The breeze pushes back the dark grays and purples of the dark leaving mauves, a blush of rose and turquoise in their wake. To the east a crimson glow highlights the silhouette of oaks waiting to greet the sun. The scent of flowers merges with the rich smell of fertile earth and trees.

All around is the murmur and rustling wings of birds as they stretch and shake off the shadows of the night.  Mourning Doves are cooing among the branches and flash of red and bright chirps of cardinals weaving through the leaves toward the feeders. The sudden flutter of wings as a flock of doves land under the bird feeders to break their morning fast. Flickers of yellow and green announce the arrival of the finches.

Layer by layer the morning symphony builds. The buzz of the bees harvesting nectar. The aerial display of the crows against the rose and gold sky crying out a counterpoint rhythm to the chorus of birds as they sing up the sun. 

The sun opens its arms on the horizon banishing the shadows and bathes all in the golden glow of morning.

There is just something magical in that moment between dark and light. And it fills me with peace and quiet joy.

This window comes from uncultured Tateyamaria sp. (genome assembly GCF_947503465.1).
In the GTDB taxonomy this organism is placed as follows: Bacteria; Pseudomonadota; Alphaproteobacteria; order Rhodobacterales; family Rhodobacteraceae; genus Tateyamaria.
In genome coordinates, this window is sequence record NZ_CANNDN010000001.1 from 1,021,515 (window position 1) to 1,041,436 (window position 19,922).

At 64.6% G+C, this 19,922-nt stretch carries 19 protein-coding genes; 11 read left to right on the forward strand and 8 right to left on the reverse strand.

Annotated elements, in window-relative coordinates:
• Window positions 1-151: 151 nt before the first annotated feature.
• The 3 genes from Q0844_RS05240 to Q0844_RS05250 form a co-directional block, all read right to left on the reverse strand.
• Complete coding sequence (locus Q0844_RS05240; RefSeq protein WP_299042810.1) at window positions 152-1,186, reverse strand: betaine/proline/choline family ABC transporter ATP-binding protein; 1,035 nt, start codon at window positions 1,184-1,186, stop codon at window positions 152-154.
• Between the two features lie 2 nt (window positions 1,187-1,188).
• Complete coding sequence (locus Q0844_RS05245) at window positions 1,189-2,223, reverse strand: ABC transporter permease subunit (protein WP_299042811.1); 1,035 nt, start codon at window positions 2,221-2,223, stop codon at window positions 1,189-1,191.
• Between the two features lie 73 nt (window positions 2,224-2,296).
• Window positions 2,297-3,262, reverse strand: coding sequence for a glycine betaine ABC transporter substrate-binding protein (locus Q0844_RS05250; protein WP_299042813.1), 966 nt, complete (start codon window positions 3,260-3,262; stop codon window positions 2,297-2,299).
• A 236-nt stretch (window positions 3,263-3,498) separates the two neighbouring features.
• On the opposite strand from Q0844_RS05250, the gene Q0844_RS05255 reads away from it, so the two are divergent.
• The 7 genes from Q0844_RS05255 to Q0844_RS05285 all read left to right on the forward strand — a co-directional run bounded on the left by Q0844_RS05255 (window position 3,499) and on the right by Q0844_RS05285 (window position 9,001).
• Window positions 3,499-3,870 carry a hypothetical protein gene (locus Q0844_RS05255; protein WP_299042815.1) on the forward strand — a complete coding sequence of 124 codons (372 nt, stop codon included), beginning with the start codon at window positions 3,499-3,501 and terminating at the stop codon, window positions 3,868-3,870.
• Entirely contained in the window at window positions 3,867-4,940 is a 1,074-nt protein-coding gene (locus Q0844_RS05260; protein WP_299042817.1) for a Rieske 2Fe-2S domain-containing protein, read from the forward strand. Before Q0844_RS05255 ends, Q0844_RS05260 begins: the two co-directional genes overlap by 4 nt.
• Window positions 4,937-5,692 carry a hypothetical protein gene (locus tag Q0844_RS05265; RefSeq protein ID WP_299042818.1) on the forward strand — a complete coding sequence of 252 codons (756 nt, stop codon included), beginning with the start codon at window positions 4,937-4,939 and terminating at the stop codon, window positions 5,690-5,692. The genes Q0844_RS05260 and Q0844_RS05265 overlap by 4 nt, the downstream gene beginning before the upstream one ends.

Friday, May 8, 2015


Today I'm excited to welcome romance author, Jade Lee, to Over Coffee. Jade’s latest title, 50 Ways to Ruin a Rake, is out  and marks the beginning of her hilarious new Rakes & Rogues series. To celebrate her new release, Jade is here for a mini-interview.
  • What piece of writing advice sticks with you to this day?
    It’s a marathon not a sprint. A little bit every day. In the end, it’ll grow up to be a career. 
  • What has been your biggest adventure to date?
Writing funny. It’s a ton harder than I ever thought. But I’m loving the exploration.
  • Which one of your characters do you relate to the most?
Flaky heroine with the long suffering hero who (a) GETS her and (b) translates her to the world and the world to her. That would be my husband and me. And a piece of that is in every book I write. 
  • Speaking of writing funny, you mention on your blog that 50 Ways to Ruin a Rake is the funniest book you've ever written. Why?